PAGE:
In any community if there are grievances, or power struggles, or disagreements there is danger: danger of splits and factions, and through this the community is weakened. It reminds me of part of the Monty Python film “The Life of Brian” – a film which itself caused disagreements within the church as people argued about whether it was blasphemous or not. I am of the opinion that it’s not about Brian being the Messiah, and it’s just a very funny film. In the scene I’m thinking of, the hero, Brian, wants to join the fight against the Romans. So he goes to a group and asks Are you the Judean People's Front? No, he’s told, We're the People's Front of Judea. In fact, says the group, The only people we hate more than the Romans are the Judean People's Front. And, interjects another, we hate the Judean Popular People's Front….and says someone else, the Popular People's Front of Judea. And so it goes on… The point being that each group wants the same goal, but split because of small, insignificant reasons. And the common cause is lost in the pettiness.
Jesus – or Matthew – tells us to deal with grievances with love and forgiveness. Look at where this little incident is placed: between the Parable of the Lost Sheep – go and search for the one that is lost – and the parable which ends with Peter being told to forgive those who have grieved him seventy times seven. Love. Forgiveness. Reconciliation. Like removing the splinter it may be painful to be open about a grievance, but it’s better to face a small problem, than let it fester.
So, go to the person with whom there is the problem, but go in love, in openness, and be ready to listen to them and their side of the story. And then, shake hands on the matter, and let it drop. But if you can’t reach an agreement, then take it to two or three trusted members of the church – not people who will take your side, but those who are skilled in conflict resolution; if this is still a problem then it should be brought before the Church – but always in love, always openly, always with an honesty and readiness to confess that you might also have been in the wrong. As one commentator says, True wisdom comes in the gathered community, and discernment comes with the presence of Christ where two or more are together. It is then that the community can discern what is destructive or creative; the latter discernment leading into their prayer and other actions.
And if this is still not working, we are told to let such a one be to you as a Gentile and a tax collector. If you are wondering just what is meant by this, remember how Jesus behaved towards such people: with openness, with honesty, with love. So we are not being told to reject people from our congregations if we don’t agree with them; we are told follow the example of Jesus, and to be open and loving towards them. God does not ask us to reject those in our congregations who are different to us, but rather to be truthful about our own prejudices and opinions, and to discuss in an atmosphere of love and honesty, how we are feeling.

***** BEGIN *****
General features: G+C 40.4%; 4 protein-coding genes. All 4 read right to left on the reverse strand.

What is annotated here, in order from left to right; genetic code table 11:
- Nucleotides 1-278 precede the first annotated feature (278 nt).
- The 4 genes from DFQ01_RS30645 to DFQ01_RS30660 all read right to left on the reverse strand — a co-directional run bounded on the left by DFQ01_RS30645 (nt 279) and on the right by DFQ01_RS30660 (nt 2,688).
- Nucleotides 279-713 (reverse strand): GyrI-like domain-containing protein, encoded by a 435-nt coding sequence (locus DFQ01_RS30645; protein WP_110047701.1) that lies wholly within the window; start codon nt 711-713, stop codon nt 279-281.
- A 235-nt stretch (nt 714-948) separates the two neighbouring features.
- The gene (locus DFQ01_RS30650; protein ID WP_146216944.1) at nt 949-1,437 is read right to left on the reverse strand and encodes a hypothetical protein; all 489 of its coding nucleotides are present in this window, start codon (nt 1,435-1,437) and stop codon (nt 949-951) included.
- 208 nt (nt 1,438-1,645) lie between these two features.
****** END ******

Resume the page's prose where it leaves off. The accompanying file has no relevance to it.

The reading from Romans is another reminder of how we should live, both as individuals and as a community: Here it is again, but this time, in the language of the translation from The Message Bible: Don’t run up debts, except for the huge debt of love you owe each other. When you love others, you complete what the law has been after all along. The law code—don’t sleep with another person’s spouse, don’t take someone’s life, don’t take what isn’t yours, don’t always be wanting what you don’t have, and any other “don’t” you can think of—finally adds up to this: Love other people as well as you do yourself. You can’t go wrong when you love others. When you add up everything in the law code, the sum total is love.
You can’t go wrong when you love others.
Jesus calls us to be a forgiven and forgiving people, so saturated with grace and love that we can risk being honest with each other. As we approach the start of a new chapter for Christ Church, we can take lessons from these readings:
We can learn to look back at what has been good, and not so good about the past of our church. We can rejoice in the successes, we can learn from the failures. But we must not hold onto those successes and failures, because if we do, they will weigh us down, like extra baggage would have weighed down the escaping Israelites and held them back. We must look forward, and be ready to follow God.
We can learn to remember that God is on the side of everyone who does his will, even if we don’t recognise them as being like us. Instead of praying that God would smite them down, as the Psalmist seems happy to do, we need to see the good in everyone, and be ready to admit that we might well be in the wrong.
We can learn to go to those who we feel have hurt us: and speak to them, and listen to them, and react with love and honesty. I have recently been reminded of the saying “Everyone you meet is fighting a battle that you know nothing about. Be kind. Always” Yes, honestly approach those who have hurt you, but be aware that they need to be listened to as well.
If I go back to Mike’s comment last week, he said he struggles with understanding how the scriptures selected for a particular day were intended to pull together for some kind of lesson. But – and I don’t mean this as any criticism of Mike – he forgot that we are given another tool in the Lectionary that sometimes can be of help in unravelling the mystery of the readings. And this is the collect for the day – the “special prayer”. That’s why I always include it in the pre service Power Point, giving people the opportunity to read it and reflect on it a little, should they wish to.
Today’s collect sums up, I think, the advice on how we should live in our community:
Grant us, O Lord, to trust in you with all our hearts – we look back at what we have done as a community, but we also are ready to follow you where you will lead us. We trust you Lord, to show us the right way to go.
for, as you always resist the proud who confide in their own strength, - we know that we should not always think that we are right, be that individually, or as a Church; we should listen to the stories of others, and always show them the love that you have shown us.
so you never forsake those who make their boast of your mercy; - we know that the only way we can behave and live in our Church community is to demonstrate that you are Lord of our lives.
through Jesus Christ our Lord, who lives and reigns with you and the Holy Spirit, one God, now and for ever. Amen.